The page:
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Economic Hardship Index
Economic Hardship Index in United States
United States

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Economic Hardship Index by State

Index of state economic conditions based on crowded housing, dependency, education, income, poverty and unemployment; normalized values are 1 to 100, with a higher value indicating worse economic conditions

Economic Hardship Index Trends

Index of state economic conditions based on crowded housing, dependency, education, income, poverty and unemployment; normalized values are 1 to 100, with a higher value indicating worse economic conditions

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About Economic Hardship Index

Top State(s): New Hampshire: 1

Bottom State(s): Mississippi: 100

Definition: Index of state economic conditions based on crowded housing, dependency, education, income, poverty and unemployment; normalized values are 1 to 100, with a higher value indicating worse economic conditions

Data Source and Years: U.S. Census Bureau, American Community Survey, 2022

Suggested Citation: America's Health Rankings analysis of U.S. Census Bureau, American Community Survey, United Health Foundation,, accessed 2023.

The economic hardship index compares economic conditions between communities. The measure combines six population-level social and economic measures, providing a more comprehensive picture of the difficulties faced in a community than a single measure could provide. The measure includes:

  • Unemployment: Proportion of the population ages 16-64 that is unemployed. Unemployment places financial stress on individuals and their families, leading to community-wide impacts.
  • Dependency: Proportion of the population younger than 18 or older than 64. While having dependents can be a positive experience, there are also hardships associated with caring for them. Taking care of an aging parent costs approximately $7,200 annually. Meanwhile, the cost of raising a child from birth to age 17 has risen sharply in just the last few years, to an estimated average of $310,605.
  • Education: Proportion of the population ages 25 and older without a high school degree. More education leads to better job prospects and higher income, though this can vary depending on other factors such as industry and location.
  • Per capita income: The community’s per capita income, averaged by dividing the sum total income of that population by the number of people in it. It is a measure that represents the relative wealth of the community.
  • Crowded housing: Proportion of housing units with more than one person per room. Living in a home with multiple occupants per room can negatively impact mental health, sleep and relationships.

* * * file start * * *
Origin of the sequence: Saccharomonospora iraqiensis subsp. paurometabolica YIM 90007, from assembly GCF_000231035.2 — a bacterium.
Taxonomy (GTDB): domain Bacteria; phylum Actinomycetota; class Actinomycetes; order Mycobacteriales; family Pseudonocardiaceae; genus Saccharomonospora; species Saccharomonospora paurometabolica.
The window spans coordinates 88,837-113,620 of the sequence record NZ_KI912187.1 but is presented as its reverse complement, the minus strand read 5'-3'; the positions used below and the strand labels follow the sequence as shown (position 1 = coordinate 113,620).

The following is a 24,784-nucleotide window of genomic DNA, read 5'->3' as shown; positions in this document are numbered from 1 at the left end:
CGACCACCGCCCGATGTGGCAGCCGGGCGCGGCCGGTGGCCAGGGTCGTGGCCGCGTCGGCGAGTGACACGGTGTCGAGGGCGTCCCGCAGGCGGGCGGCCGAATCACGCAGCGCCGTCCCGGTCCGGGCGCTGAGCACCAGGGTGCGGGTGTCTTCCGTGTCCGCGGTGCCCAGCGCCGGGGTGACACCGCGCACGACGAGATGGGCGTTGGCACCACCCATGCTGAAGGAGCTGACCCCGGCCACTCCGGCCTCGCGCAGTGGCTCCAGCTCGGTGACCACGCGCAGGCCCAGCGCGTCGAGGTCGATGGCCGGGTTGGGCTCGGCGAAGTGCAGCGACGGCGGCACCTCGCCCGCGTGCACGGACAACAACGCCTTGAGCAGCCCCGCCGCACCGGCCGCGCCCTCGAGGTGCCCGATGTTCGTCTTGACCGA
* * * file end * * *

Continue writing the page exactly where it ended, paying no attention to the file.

• Poverty: Proportion of the population living below the poverty level. There is strong evidence linking poverty with adverse health outcomes.

Income inequality can cause chronic stress, which contributes to poor health outcomes and decreased life expectancy, educational attainment and social mobility. Income inequality is also associated with increases in mental illness, obesity, infant mortality, teenage births, homicides and imprisonment.

Economic hardship and its indicators tend to be clustered geographically, reflecting pockets of hardship and contrasting areas of concentrated wealth. American Indian/Alaska Native, Black and Hispanic adults are disproportionately affected by the social and health inequities that comprise economic hardship. The effects of structural racism and health inequities are evident in the higher rates of poverty, unemployment, crowded housing and lower per capita income among racial and ethnic minority groups.

The economic hardship index is sensitive to interventions that affect any of its six underlying components. Unemployment, education, housing and poverty can all be improved through targeted interventions.

Employment and poverty are key social determinants of health in Healthy People 2030’s economic stability domain. Related objectives include:

  • Increasing employment among the working-age population. 
  • Reducing the proportion of people living in poverty. 
  • Increasing the proportion of students who graduate high school in four years with a regular diploma.

Bailey, Zinzi D., Nancy Krieger, Madina Agénor, Jasmine Graves, Natalia Linos, and Mary T. Bassett. “Structural Racism and Health Inequities in the USA: Evidence and Interventions.” The Lancet 389, no. 10077 (April 2017): 1453–63.

Belle, Deborah, and Heather E. Bullock. “The Psychological Consequences of Unemployment.” SPSSI Policy Statement. Society for the Psychological Study of Social Issues. Accessed October 24, 2022.

Pickett, Kate E., and Richard G. Wilkinson. “Income Inequality and Health: A Causal Review.” Social Science & Medicine 128 (March 2015): 316–26.

Skufca, Laura, and Chuck Rainville. “2021 Caregiving Out-of-Pocket Costs Study.” AARP Research, 2021.

Solari, Claudia D., and Robert D. Mare. “Housing Crowding Effects on Children’s Wellbeing.” Social Science Research 41, no. 2 (March 2012): 464–76.

Swendener, Alexis, Katie Rydberg, Mariana Tuttle, Hawking Yam, and Carrie Henning-Smith. “Crowded Housing and Housing Cost Burden by Disability, Race, Ethnicity, and Rural-Urban Location.” Policy Brief. Minneapolis, MN: University of Minnesota Rural Health Research Center, March 2023.

“Why Education Matters to Health: Exploring the Causes.” Issue Brief #2. Education and Health Initiative. Richmond, VA: The VCU Center on Society and Health and Robert Wood Johnson Foundation, April 2014.

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